Instead, the chairman congratulated Manteris on the attention the wager had brought the casino. The Fridge Prop had paid for itself in publicity.
“It was the best money ever spent by the sports books in Las Vegas,” Vaccaro said.
The popularity of the Perry prop made bookmakers realize what a huge draw they could be. In 1989, a young bookmaker named Jay Kornegay opened the sports book at the Imperial Palace and pushed them further. By then, most sports books offered around 25 props. For the 1990 Super Bowl, Kornegay, who now runs the Westgate book, proved he could branch outside football to create a Super Bowl prop bet: Who would score more, the San Francisco 49ers or Michael Jordan? (Joe Montana’s 49ers cashed, 55-39.)
A string of Super Bowl blowouts in the early ’90s lessened betting interest on the game, so Kornegay offered more props. In 1995, when the 49ers were a 19
“From that point on, we knew we had something,” Kornegay said. “Everybody warmed up to it.”
Props have only grown in diversity and popularity. Manteris believes the rise of fantasy sports, which conditioned fans to calibrate individual stats, pushed more casual bettors toward props. The prevalence of online sports books pushed the Vegas casinos to expand their prop menus, but only to a point. State regulations prohibit casinos from taking bets on action that can be known ahead of time or is voted upon, although the gaming commission is starting to relax its standards. For this time this year, Vegas casinos can take bets on who will win the MVP. Cam Newton is the favorite at 5-7 odds.
As those props piled up, so, too, did the war stories. In 2007, a frequent high-stakes gambler at Manteris’s casino wanted to bet above the typical limit that Chicago’s Devin Hester would score the game’s first touchdown against the Indianapolis Colts. Manteris assented.
“The opening kickoff of the game goes to Hester, he takes it back  yards and scores the first touchdown,” Manteris said. “I look at some of my guys and go, ‘Holy [smokes], we’re nine seconds into the game, and we’re stuck $100,000.’ ”
If you like the look of ashen faces, mention Super Bowl safeties to a Vegas bookmaker. In 2012, the New England Patriots took possession on their own 6 in a scoreless contest. Tom Brady backed into his own end zone, rifled a pass out of bounds and got called for intentional grounding, an automatic safety. Not only did those holding a ticket betting “yes” on the question of “will there be a safety?” cash in, but so did those who wagered on the first score being a safety – at 100-1 odds.
The books got clobbered, and the result encouraged bettors to bet on the safety next year. As the Baltimore Ravens protected a five-point lead in the shadow of their end zone, they took an intentional safety, which meant more winning tickets for those who bet on any safety or a safety on the final score. Lightning struck again in 2014, when the first snap of the game flew over Peyton Manning’s head and rolled into the end zone. Another first-score safety, and another beating for the books.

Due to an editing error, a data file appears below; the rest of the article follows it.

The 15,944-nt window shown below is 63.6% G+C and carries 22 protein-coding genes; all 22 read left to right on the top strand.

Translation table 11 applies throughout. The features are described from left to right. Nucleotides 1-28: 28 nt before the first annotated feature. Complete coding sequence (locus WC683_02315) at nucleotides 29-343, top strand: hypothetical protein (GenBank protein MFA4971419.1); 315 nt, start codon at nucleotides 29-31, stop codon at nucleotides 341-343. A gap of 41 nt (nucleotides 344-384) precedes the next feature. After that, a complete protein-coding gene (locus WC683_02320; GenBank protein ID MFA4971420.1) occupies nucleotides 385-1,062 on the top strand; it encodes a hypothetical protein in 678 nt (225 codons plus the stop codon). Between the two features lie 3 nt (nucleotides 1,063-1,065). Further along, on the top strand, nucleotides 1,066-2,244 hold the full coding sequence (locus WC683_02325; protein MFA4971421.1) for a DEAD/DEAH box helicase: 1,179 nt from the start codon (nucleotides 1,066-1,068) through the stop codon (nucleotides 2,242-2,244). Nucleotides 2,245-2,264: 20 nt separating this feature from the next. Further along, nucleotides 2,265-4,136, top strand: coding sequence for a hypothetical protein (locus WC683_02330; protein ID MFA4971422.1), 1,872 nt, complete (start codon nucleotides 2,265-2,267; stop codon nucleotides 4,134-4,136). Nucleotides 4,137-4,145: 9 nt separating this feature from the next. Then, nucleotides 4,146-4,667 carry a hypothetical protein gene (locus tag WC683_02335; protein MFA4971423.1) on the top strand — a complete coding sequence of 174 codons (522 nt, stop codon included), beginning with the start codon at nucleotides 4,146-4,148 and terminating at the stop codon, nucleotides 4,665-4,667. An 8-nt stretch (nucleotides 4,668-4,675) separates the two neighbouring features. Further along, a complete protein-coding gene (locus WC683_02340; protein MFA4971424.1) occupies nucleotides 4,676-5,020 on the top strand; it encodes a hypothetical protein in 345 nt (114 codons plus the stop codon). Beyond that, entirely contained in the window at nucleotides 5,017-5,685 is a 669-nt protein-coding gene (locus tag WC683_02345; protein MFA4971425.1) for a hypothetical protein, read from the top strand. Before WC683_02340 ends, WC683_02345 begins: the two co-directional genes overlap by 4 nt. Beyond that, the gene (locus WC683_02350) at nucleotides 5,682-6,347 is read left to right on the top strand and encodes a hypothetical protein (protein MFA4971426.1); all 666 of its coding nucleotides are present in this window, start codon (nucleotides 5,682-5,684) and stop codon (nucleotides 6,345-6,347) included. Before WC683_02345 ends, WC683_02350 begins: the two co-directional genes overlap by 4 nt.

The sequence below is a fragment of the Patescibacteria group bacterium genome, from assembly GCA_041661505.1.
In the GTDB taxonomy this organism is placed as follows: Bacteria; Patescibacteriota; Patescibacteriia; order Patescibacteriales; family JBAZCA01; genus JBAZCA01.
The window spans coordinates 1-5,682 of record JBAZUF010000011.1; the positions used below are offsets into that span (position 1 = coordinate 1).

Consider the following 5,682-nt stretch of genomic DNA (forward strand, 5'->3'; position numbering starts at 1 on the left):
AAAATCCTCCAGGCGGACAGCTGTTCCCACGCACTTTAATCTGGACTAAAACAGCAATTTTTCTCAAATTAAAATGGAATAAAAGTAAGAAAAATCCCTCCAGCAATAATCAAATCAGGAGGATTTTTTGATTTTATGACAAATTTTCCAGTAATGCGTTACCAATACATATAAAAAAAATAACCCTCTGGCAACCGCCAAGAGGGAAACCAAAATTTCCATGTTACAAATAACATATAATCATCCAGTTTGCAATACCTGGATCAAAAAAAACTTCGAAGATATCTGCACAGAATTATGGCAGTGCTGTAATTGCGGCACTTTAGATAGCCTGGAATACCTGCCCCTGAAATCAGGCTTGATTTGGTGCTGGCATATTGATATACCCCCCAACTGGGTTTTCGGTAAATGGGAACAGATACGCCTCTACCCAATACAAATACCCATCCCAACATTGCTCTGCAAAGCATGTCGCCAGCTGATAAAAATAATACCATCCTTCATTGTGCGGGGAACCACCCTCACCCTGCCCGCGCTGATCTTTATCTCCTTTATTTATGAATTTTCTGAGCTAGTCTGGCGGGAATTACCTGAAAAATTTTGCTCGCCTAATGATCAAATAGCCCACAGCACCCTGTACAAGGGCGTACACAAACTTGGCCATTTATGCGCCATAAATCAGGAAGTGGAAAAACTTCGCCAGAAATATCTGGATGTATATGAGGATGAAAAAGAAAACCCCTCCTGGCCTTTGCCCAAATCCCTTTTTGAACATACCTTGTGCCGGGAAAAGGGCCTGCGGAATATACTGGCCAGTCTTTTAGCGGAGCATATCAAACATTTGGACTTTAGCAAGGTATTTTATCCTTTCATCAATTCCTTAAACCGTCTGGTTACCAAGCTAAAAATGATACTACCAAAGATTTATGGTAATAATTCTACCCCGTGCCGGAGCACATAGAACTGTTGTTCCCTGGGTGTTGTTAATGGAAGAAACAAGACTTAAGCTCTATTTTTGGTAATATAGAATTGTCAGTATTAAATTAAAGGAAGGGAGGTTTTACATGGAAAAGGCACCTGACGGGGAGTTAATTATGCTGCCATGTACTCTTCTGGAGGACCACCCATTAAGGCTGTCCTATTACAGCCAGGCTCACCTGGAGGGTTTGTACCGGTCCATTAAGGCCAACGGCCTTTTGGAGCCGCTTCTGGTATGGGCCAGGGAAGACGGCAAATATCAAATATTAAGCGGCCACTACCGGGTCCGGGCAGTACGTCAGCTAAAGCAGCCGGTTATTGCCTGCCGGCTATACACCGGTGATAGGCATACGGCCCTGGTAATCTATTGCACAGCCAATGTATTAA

“Safeties, they can eliminate that as far as I’m concerned for the Super Bowl,” Avello said. “When a guy gets sacked in the end zone, just make it worth six points.”
Some lines are easy to determine. At South Point, Vaccaro has taken $30,000 in bets on three props he posted the day after last year’s Super Bowl: whether there will be a two-point conversion, whether there will be overtime and the coin toss. The bets came in small amounts, none larger than $50, from tourists who wanted to know they’d have a little action on the big game.
Others take more time. At the Wynn, Avello orders an Italian feast for his team of six at 5 p.m. on the Thursday after the conference title games, and they stay up all night until they’re finished. They scour statistics from the year, study how the teams fared against common or similar opponents and try to gauge public perception. “There’s no algorithms that need to be done,” Avello said. Avello checks and double-checks the language. By Saturday afternoon, the full menu is ready for the public.
“It wears me out,” Avello said Wednesday afternoon. “I’m just starting to come around. It’s almost like I had a head cold for four days.”
Thirty years after Perry’s touchdown captured the public’s eye, props are more popular than ever. Kornegay expects 60 percent of the Westgate’s Super Bowl “handle” — the amount of money bet — to be on props. Bookmakers are still seeking creative means to let customers bet on the game’s biggest stars. Vaccaro created a prop asking whether Manning will finish the game. The line for “yes” is -400, and “no” opened at +300. It’s perfect, really: the game’s biggest story line and a bet that could come down to the final whistle, no matter the result of, you know, the game.
“Every year,” Vaccaro said, “someone somewhere comes up with something neat.”